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Nissan's Ghosn crisis

Over 10 Nissan officials questioned on Ghosn pay disclosure

Prosecutors interview CEO Saikawa and ex-COO Shiga, weighing case against company

Like Carlos Ghosn, Nissan could be charged with false disclosure for failing to include the boss's full compensation in annual securities reports.

TOKYO -- Japanese prosecutors are grilling Nissan Motor executives as part of the investigation into alleged misconduct by Carlos Ghosn, the carmaker's disgraced outgoing chairman, and are considering charges against the Japanese automaker itself.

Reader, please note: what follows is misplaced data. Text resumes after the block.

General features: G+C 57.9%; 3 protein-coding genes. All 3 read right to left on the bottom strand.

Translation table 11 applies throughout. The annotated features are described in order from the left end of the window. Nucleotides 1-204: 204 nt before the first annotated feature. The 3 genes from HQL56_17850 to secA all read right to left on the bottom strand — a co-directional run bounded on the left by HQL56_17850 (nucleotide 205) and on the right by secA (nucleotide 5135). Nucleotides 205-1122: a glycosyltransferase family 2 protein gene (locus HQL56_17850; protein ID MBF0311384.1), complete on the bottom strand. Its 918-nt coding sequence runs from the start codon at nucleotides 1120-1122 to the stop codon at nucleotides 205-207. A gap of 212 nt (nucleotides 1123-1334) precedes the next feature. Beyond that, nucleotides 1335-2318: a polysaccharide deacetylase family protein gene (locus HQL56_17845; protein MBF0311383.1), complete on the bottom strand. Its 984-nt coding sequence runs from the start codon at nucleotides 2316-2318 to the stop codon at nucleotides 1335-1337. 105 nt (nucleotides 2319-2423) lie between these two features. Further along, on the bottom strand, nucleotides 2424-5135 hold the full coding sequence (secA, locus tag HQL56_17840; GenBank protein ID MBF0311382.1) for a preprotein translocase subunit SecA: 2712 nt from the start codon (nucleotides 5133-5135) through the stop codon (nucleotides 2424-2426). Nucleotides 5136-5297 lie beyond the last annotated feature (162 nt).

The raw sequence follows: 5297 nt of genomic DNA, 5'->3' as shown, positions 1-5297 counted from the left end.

Ghosn was arrested in Tokyo on Monday and faces charges of understating his compensation by 5 billion yen ($44 million) over five years starting in fiscal 2010. Of this sum, 4 billion yen was in share-price-linked bonuses known as stock appreciation rights, sources said. As chairman, Ghosn determined the allocation of these rights to each executive, but he did not report what he awarded himself.

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